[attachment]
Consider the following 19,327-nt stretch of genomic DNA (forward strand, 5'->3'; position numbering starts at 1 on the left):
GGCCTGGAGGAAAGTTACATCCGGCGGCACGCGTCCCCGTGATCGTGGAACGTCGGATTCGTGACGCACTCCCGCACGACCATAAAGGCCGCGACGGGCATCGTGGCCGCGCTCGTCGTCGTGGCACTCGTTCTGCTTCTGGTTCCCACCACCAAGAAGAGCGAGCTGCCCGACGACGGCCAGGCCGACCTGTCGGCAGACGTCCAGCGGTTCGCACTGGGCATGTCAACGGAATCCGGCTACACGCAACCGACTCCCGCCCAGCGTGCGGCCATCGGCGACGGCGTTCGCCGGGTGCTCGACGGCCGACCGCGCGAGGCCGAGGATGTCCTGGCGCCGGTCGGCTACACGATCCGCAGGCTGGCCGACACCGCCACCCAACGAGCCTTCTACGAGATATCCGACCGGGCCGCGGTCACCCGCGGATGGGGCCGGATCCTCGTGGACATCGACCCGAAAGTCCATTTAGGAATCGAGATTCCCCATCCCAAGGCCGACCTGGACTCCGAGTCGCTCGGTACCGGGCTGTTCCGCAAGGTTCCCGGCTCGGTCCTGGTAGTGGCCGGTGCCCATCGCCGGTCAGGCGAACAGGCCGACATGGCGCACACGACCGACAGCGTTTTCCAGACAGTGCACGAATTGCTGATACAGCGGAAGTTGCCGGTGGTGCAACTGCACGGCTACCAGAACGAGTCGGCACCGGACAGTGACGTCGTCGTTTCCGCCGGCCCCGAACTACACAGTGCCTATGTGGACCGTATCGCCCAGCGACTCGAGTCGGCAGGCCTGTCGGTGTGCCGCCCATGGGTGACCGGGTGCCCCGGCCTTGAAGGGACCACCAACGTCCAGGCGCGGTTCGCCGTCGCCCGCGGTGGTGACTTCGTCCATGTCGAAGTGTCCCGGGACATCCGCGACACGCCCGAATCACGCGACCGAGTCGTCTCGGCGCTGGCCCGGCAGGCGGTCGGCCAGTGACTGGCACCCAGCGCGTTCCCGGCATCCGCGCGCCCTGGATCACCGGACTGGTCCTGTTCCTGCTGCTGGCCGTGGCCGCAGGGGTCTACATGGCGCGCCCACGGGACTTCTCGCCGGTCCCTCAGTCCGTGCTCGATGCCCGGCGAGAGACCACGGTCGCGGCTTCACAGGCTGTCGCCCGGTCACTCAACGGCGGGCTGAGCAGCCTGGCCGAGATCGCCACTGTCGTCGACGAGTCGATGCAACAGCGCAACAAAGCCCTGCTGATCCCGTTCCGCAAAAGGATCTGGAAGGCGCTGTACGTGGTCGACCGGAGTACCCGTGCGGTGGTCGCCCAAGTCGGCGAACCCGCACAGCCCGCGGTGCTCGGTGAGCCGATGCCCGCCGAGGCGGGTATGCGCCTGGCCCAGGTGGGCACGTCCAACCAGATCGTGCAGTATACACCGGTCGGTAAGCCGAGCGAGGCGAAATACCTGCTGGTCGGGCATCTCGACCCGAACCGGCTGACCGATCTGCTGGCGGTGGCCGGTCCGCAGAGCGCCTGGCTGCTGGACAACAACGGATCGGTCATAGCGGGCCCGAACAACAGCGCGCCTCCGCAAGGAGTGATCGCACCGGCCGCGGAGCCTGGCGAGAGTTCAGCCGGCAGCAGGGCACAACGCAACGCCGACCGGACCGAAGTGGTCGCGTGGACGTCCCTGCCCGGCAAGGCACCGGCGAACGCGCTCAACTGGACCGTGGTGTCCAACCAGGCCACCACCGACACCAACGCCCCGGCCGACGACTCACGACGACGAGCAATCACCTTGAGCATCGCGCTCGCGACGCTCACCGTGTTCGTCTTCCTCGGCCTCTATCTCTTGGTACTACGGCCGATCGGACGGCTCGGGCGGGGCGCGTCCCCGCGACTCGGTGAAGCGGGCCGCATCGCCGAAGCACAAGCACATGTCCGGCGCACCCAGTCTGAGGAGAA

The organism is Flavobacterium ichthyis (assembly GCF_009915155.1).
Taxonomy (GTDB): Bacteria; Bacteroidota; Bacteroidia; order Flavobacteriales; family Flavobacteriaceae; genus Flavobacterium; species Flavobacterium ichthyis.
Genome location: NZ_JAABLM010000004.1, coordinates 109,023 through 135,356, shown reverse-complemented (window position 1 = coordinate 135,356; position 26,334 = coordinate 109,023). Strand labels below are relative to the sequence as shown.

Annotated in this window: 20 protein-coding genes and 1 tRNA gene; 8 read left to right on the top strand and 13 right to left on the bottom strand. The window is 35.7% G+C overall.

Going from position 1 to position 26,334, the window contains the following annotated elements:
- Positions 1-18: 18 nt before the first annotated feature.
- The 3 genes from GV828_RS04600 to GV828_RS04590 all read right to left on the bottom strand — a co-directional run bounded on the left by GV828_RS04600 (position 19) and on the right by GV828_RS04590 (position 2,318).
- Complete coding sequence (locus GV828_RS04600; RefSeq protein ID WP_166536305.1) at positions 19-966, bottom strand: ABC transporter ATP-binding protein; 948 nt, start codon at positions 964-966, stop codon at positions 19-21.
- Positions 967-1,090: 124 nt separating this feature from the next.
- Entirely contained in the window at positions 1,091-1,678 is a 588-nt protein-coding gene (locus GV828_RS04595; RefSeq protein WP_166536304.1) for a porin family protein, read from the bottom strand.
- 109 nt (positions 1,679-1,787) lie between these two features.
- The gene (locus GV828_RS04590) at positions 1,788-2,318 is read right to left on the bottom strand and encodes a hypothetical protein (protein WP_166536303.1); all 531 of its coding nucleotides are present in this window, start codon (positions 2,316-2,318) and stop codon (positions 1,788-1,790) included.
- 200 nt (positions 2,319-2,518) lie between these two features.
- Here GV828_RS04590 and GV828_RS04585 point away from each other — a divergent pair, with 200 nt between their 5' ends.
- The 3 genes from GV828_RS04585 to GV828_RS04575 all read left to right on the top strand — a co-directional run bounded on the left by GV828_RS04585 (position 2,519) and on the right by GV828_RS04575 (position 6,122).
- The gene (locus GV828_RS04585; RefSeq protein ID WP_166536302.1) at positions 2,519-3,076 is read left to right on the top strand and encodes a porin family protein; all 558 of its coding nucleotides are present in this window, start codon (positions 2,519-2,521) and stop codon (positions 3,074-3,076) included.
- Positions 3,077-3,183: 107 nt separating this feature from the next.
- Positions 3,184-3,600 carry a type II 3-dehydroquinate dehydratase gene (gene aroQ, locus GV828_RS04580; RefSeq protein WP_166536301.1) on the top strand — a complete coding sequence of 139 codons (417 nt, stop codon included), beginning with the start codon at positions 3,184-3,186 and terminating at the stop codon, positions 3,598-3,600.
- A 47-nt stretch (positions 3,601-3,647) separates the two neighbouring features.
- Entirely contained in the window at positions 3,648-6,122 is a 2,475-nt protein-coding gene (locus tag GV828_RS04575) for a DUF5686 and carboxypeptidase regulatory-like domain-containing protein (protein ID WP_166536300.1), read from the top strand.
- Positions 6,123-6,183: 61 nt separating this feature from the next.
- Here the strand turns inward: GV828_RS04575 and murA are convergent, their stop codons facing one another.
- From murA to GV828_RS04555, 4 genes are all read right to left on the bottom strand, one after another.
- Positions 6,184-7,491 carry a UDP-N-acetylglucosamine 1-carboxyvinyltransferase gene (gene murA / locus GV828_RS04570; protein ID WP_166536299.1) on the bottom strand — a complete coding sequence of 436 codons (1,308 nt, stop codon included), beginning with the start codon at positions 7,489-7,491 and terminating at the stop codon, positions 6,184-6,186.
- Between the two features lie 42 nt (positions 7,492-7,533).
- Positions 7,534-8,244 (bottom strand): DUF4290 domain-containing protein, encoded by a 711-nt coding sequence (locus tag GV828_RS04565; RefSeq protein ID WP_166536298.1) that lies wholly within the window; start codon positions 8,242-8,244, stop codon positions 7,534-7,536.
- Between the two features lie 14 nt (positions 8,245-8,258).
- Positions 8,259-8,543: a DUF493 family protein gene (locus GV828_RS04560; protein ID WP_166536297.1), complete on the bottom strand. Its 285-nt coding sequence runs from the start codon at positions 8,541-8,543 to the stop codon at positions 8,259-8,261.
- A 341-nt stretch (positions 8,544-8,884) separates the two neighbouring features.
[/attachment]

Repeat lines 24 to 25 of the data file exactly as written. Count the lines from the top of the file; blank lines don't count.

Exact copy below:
- Here the strand turns inward: GV828_RS04575 and murA are convergent, their stop codons facing one another.
- From murA to GV828_RS04555, 4 genes are all read right to left on the bottom strand, one after another.